Expect to see exponential growth in the demand for up to date, high resolution imagery and point clouds to help underpin the management of this critical space.


Leveraging multi-source data:

Kerbside management is not the only application that is benefitting from greater access to multi-source data. Across many disciplines, access to a combination of high-resolution imagery and point clouds from both the air and the ground, combined with detailed cadastral mapping alongside proprietary data, is now creating digital replicas of the world around us to unprecedented levels of detail.

This increased detail empowers key decision makers to gain greater intelligence and insights from their desktops. For example, the civil engineering and construction sector increasingly relies on high resolution aerial and mobile mapping surveys to underpin the management of key Highways construction projects.

Property insurers are turning to multi-source data to help identify an expanded range of risk indicators around commercial and residential properties. Renewable energy providers combine cadastral mapping and high resolution roof-top aerial imagery with socio-economic data to help optimise their marketing, sales and delivery processes.

Applications are increasing on a daily basis, so expect to see the use of multi-source data gaining wider adoption in 2024 as the availability of multi-source data and greater/easier accessibility to it increases.


Currency is still king: 

The demand for more and more up to date data is showing no signs of slowing as we move into 2024. In fact, if anything, it is increasing.  Expect to see the currency at which content programs are updated continue to increase this year, with pressure being applied to cadastral owners to add new features as soon as they are completed.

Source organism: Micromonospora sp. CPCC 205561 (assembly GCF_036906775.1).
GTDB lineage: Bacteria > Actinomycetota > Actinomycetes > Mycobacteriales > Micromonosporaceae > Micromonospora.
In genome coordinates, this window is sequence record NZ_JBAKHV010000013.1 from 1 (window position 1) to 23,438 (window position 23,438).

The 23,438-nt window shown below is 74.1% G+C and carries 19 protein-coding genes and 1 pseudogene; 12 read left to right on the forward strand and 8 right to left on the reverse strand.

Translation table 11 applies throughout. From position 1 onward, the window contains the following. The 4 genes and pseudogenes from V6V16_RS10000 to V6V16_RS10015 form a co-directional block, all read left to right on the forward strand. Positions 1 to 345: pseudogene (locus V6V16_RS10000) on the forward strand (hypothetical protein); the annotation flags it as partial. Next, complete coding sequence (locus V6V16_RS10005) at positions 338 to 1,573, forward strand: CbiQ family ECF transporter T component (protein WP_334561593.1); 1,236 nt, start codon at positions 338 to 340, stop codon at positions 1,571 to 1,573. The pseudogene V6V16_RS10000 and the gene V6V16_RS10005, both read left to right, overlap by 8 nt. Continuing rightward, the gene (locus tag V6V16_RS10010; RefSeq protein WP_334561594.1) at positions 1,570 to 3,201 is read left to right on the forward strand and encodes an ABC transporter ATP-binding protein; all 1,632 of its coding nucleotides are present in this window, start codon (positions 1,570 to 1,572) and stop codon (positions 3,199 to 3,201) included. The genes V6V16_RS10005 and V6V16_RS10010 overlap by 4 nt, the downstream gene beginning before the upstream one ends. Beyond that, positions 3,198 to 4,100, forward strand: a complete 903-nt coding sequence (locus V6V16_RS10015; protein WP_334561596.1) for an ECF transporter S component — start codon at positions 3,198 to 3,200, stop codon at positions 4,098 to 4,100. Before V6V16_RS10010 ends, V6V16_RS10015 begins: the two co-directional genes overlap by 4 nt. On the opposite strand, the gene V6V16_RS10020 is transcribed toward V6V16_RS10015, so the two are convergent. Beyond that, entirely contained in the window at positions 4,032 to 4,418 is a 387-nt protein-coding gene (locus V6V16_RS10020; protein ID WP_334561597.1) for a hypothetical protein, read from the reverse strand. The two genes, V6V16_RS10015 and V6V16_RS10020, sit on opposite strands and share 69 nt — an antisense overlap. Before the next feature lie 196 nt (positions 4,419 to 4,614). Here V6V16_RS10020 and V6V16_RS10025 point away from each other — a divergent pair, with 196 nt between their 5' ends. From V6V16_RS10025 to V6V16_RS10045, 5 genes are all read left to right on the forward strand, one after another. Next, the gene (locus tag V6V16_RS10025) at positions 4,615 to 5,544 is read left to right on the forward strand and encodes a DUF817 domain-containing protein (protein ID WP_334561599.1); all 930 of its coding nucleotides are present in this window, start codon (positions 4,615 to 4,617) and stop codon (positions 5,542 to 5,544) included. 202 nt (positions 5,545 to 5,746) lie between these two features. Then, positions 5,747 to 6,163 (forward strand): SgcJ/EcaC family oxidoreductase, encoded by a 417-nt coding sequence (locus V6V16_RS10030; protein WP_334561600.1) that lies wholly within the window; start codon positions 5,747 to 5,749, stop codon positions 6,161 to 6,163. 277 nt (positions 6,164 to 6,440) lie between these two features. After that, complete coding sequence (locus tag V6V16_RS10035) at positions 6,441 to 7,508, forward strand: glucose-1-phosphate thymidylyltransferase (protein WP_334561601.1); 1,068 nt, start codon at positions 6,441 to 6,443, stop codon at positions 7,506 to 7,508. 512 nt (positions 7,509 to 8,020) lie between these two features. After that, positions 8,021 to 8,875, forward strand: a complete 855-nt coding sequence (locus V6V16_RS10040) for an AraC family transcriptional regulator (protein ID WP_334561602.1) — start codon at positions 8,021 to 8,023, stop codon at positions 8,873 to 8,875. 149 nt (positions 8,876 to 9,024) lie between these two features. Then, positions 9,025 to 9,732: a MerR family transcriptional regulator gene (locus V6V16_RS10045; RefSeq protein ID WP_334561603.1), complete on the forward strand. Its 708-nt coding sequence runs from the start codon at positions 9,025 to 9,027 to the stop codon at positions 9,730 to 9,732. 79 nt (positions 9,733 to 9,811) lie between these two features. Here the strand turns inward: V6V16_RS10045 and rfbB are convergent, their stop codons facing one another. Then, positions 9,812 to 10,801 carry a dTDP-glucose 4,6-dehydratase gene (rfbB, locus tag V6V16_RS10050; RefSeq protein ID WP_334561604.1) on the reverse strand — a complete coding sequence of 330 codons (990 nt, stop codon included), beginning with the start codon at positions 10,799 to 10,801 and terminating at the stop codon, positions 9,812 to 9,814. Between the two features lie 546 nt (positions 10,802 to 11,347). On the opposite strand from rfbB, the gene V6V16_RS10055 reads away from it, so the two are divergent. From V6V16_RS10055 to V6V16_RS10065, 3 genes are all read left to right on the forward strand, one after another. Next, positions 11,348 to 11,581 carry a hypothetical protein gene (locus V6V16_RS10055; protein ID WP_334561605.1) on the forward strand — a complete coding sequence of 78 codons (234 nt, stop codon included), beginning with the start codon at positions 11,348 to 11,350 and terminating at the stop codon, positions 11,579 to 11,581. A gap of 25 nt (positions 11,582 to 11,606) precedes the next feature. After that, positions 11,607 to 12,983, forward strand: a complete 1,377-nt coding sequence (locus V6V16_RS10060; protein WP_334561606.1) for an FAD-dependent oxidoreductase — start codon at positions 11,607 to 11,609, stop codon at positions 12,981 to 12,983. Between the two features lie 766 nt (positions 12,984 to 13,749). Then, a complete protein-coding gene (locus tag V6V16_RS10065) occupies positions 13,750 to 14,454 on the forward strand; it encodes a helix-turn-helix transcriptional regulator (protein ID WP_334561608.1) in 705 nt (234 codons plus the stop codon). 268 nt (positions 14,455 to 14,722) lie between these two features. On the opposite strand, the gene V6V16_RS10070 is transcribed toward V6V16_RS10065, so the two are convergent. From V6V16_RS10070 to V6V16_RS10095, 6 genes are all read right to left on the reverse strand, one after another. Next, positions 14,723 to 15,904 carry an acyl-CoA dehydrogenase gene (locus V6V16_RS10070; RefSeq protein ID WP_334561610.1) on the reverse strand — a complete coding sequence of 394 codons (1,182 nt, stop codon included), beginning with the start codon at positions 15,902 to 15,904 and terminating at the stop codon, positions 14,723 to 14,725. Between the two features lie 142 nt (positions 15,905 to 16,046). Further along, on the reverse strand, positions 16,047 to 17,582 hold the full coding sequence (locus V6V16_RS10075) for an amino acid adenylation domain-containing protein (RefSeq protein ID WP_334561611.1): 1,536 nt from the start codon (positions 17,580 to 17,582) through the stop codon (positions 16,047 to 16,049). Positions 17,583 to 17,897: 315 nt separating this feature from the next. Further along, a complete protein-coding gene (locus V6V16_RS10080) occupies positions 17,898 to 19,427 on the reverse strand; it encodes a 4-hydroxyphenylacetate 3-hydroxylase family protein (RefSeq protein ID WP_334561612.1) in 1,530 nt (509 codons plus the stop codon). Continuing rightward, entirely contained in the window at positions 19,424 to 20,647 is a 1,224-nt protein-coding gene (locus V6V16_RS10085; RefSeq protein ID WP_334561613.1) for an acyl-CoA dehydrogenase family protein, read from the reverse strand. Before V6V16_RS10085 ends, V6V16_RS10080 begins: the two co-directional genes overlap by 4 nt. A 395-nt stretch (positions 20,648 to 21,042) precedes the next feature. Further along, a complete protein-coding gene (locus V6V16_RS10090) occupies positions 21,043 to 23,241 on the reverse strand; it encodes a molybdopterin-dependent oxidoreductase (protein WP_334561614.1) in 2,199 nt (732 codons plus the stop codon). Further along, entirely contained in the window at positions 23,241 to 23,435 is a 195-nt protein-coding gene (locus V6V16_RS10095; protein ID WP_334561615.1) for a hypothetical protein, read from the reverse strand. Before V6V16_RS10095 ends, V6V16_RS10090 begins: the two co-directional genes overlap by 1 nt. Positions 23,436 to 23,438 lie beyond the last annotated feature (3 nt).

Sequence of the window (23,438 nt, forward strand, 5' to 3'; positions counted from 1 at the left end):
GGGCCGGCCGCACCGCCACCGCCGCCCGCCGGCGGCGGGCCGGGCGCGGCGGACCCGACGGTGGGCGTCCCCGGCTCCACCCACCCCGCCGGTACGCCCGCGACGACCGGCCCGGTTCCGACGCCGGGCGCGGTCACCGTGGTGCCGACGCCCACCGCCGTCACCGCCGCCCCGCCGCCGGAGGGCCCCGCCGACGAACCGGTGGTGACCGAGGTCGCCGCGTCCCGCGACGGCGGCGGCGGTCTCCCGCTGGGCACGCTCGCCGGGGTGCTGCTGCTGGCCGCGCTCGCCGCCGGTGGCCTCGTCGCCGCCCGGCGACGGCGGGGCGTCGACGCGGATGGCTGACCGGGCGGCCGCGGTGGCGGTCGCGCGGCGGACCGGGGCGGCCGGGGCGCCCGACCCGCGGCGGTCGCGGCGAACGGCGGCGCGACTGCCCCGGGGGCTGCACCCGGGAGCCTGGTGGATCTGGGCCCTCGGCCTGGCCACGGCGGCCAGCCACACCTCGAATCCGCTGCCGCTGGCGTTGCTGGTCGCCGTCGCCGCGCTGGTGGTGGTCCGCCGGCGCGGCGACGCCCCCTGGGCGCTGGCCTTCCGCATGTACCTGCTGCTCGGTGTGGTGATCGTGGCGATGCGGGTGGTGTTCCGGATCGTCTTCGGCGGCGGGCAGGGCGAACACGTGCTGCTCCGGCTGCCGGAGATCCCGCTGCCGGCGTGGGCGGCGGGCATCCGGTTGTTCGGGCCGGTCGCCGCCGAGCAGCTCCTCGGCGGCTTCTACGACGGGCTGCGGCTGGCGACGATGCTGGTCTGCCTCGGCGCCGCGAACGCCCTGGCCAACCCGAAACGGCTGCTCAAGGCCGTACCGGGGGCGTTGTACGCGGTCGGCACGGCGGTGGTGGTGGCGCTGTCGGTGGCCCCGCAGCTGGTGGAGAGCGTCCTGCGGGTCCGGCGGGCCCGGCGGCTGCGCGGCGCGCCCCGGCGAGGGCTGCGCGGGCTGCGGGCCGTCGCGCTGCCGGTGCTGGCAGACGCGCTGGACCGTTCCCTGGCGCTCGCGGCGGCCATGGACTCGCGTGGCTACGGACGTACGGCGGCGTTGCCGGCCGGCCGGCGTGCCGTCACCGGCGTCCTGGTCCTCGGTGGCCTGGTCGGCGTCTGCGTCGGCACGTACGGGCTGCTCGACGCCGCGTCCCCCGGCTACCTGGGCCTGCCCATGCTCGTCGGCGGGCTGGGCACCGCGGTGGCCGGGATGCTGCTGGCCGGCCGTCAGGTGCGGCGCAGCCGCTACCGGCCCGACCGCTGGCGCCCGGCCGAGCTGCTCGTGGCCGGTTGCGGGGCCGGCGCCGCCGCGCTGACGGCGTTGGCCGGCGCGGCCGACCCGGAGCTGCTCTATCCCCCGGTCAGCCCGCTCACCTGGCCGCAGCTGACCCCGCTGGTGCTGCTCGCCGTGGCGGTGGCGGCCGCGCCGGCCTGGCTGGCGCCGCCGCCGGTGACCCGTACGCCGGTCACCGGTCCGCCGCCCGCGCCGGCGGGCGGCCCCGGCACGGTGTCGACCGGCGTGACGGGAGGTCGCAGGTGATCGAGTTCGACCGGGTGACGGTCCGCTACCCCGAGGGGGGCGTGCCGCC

5cm CityView aerial image, London's South Bank, 2023

Rise of the Geospatial Immigrant:

The term “digital immigrant” has been in common circulation for some time, referring to someone born and brought up before the widespread adoption of digital technology. Similarly, we have started to use the term “geospatial immigrant” to refer to someone who is new to the industry, but recognises the value, insight and intelligence that geospatial data can offer them.

While the geospatial industry might once have been considered as niche – known only to a relatively small group of specialists, working to create and disseminate geospatial data – this perception is rapidly changing. For the first time in 2024 we are expecting to do more business with new customers, many of whom are geospatial immigrants, than with our traditional customer base.

In addition, we expect them to come from a much broader spread of industries as geospatial becomes much more widely adopted, as a result of the key enablers outlined above – the mainstream application of AI, the easier dissemination of multi-source data via cloud services and the continuing increase in currency and resolution.

As a result, expect to start seeing more and more reference to geospatial data and services in mainstream news and social media feeds, as its finally takes its rightful place alongside AI, cloud computing and IoT as a key technology enabler in its own right.